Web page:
Minimalism, according to Merriam-Webster, is A style that is characterized by extreme spareness and simplicity. I would add that its overall goal is to use the fewest – and simplest – components necessary to create the maximum effect.
Basically, minimalist style is where everything is stripped down to only its essential elements.If your idea of a good time is to de-junk your cupboards, if chaos and clutter make you slightly crazy, and if you love clean lines and structure, read on. Minimalism is right up your alley. And here are some ways you can achieve the look for yourself:
Don’t: Involve needless items in your minimalist design or décor. Minimalism was partly influenced by the Japanese culture, which is infused with Zen and simplicity – a focus on the present experience. Every non-essential to this experience is not necessary.
Do: Omit the Unnecessary. In minimalist style, it’s important to include only what is necessary to the form and function of your space. While the décor and options vary from room to room (for example, a bedroom’s minimalism will look different than a kitchen’s), the style remains constant and consistent as you remove non-essential items from each space.
Don’t: Think that you can hide stuff. Because you can’t. Because there isn’t (or, at least, there shouldn’t be) anything extra in your space to hide unnecessary items behind. Of course, you’ll want to incorporate enough items that bring out the comfort factor (especially in those places of the house where relaxation is key, such as bedrooms); just choose these items carefully.
Do: Realize that every detail counts. As you’re moving toward your minimalist style, you must choose only the most vital elements to remain (remember, you’re trying to use the least to achieve the most). Consider the feeling you want the space to evoke, then include only those elements that will create that feeling. Certain style elements work especially well in a minimalist setting – think modern, clean, sophisticated, funky.
Don’t: Try to fill up the space. Remember, minimalism is ensconced in the notion of extreme sparseness. When a space is cluttered with objects – even beautiful, aesthetic objects – it detracts from the overall simplicity that is inherent in minimalist style.
Do: Embrace white space. Not only does white space give the eye visual “breathing room,” but it also plays an important role in enhancing or emphasizing other important elements. And, as will be discussed later, every detail counts. (Note: “White space” doesn’t have to be taken literally to mean a space of whiteness, although it can be. “White space” in general is referring to empty space, a zone of neutrality and nothingness.)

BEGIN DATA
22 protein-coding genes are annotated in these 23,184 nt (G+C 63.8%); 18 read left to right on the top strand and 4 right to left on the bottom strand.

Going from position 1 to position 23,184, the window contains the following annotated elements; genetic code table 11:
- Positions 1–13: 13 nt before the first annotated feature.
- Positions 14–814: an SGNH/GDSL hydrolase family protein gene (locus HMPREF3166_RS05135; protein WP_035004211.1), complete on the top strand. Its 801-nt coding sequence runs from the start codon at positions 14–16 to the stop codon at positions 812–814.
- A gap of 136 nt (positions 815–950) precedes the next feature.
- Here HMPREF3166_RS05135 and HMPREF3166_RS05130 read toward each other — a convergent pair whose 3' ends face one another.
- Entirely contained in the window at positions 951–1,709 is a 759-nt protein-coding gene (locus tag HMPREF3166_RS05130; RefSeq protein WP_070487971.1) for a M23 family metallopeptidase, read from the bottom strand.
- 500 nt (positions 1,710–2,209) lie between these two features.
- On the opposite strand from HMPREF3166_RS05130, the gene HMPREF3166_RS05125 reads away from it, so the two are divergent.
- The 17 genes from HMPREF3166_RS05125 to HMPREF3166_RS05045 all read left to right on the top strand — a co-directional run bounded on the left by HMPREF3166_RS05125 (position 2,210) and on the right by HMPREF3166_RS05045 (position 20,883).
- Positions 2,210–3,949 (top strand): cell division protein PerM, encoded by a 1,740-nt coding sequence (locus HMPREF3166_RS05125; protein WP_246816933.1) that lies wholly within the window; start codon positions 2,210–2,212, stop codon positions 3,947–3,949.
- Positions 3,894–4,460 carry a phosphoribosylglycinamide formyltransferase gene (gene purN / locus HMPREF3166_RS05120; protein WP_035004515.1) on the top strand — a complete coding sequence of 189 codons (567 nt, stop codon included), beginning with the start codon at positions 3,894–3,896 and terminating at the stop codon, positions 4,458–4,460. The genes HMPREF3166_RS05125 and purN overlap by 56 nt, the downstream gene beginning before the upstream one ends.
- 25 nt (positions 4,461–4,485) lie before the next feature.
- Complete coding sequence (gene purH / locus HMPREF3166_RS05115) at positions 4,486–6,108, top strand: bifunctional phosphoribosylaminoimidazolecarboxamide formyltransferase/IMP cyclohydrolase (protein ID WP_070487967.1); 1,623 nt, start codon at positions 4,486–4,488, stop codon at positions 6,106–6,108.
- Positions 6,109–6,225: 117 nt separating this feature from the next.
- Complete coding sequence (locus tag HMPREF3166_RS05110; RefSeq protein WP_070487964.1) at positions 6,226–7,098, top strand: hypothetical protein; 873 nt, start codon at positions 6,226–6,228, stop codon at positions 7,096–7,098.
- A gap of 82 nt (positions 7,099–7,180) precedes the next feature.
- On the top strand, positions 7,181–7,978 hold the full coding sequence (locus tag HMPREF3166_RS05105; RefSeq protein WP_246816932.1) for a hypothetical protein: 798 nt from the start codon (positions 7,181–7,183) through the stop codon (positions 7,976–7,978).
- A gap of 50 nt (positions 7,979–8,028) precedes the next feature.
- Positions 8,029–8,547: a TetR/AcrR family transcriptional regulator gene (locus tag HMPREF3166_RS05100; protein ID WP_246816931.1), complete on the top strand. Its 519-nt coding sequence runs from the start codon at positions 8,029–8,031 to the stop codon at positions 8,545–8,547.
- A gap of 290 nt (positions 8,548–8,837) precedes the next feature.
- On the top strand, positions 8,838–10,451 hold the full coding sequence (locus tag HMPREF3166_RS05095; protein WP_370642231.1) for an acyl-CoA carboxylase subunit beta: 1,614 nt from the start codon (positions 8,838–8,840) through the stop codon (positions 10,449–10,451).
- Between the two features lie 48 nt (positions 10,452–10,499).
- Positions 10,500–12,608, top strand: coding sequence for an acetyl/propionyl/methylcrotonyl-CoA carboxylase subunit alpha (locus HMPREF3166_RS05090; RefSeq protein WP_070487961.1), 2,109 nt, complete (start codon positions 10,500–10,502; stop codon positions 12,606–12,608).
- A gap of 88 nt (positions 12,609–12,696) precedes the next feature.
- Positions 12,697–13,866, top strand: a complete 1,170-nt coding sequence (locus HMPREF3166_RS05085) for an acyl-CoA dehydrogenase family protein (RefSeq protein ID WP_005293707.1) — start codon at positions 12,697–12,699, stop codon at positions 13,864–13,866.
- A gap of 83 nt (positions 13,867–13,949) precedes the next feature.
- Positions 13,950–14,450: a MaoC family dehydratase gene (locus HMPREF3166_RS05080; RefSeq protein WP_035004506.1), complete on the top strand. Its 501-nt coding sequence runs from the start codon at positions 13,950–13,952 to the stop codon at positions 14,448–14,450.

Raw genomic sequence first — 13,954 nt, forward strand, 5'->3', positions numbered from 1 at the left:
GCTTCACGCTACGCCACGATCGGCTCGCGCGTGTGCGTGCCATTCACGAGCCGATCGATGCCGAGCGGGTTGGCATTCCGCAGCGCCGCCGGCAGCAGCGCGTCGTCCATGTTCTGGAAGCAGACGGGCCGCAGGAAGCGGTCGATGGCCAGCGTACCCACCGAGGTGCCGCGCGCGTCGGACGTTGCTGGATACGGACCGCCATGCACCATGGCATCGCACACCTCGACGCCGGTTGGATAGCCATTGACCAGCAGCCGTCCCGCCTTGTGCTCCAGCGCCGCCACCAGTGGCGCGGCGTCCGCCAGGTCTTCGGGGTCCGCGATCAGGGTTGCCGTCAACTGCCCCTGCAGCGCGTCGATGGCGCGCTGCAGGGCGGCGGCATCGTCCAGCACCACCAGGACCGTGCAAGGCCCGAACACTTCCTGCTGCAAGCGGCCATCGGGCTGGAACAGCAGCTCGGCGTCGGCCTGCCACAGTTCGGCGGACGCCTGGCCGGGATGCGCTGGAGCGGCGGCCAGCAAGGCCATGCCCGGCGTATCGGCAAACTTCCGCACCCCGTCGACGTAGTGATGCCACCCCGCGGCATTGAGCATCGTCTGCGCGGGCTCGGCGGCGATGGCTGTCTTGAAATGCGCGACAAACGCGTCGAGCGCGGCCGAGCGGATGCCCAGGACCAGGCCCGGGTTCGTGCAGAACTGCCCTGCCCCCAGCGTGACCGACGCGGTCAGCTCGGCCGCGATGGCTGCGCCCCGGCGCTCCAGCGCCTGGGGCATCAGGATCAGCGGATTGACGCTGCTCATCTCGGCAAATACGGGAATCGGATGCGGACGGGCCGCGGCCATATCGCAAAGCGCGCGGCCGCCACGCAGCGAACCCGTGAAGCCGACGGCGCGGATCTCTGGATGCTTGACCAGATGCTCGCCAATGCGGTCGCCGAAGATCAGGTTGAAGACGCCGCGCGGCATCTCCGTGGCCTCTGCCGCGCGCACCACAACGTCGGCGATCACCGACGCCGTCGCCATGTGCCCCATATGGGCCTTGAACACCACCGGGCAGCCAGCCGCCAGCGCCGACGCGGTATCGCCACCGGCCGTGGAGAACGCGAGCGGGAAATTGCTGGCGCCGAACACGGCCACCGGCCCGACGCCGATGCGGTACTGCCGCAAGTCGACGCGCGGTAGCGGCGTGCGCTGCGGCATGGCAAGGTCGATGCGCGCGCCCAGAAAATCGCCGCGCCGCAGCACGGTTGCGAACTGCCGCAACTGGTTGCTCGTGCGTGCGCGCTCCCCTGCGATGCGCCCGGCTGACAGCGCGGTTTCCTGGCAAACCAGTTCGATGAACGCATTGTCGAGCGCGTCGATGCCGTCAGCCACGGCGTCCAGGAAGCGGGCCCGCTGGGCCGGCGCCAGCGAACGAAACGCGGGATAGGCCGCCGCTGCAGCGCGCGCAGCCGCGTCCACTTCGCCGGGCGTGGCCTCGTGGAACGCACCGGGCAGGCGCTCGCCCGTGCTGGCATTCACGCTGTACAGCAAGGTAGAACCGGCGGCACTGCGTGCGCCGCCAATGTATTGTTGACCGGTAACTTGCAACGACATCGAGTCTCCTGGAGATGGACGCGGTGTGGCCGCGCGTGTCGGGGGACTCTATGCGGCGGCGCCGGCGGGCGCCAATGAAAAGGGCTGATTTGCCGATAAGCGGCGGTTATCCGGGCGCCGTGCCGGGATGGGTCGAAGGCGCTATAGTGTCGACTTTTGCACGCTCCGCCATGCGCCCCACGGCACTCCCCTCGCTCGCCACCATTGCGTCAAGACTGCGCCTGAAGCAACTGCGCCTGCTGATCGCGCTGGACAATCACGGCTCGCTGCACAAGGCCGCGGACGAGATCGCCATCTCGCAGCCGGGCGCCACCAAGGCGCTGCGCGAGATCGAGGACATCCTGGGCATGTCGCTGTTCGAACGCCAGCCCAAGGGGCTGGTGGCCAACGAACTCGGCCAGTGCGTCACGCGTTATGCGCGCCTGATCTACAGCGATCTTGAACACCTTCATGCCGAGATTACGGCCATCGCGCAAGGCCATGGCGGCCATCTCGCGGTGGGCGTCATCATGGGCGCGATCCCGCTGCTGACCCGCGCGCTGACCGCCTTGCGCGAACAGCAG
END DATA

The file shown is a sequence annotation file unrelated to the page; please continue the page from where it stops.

Don’t: Use Every Color Under the Sun. Although colors certainly have their place in décor, minimalism is not conducive to a color-intense experience. You want your objects to speak for themselves; too much color will be distracting from the overall style and details you’ve so carefully selected.
Do: Use minimal color. Black and white, as the most basic components in the spectrum of color, are the most common colors used in a minimalist style. Although you don’t have to give up colors altogether to achieve minimalism, you should tightly edit your chosen color palette. Use only those colors that work well together and that maintain a feeling of simplicity.
Don’t: Keep adding items. When you reach the point where your space functions well and is aesthetic, then stop adding in elements. Or, working retrospectively, you should remove elements until your space stops “working” the way you want it to. Then add back in the last item you removed. This is where your space is at its most minimalist point.
Do: Decide that less is, indeed, more. When each detail counts, as it does in minimalist style, it forces you to really edit your design. Use only those style elements that are necessary for your space. When these objects are the only items left to communicate your style, the end (well-edited) result will be much greater than the sum of its parts.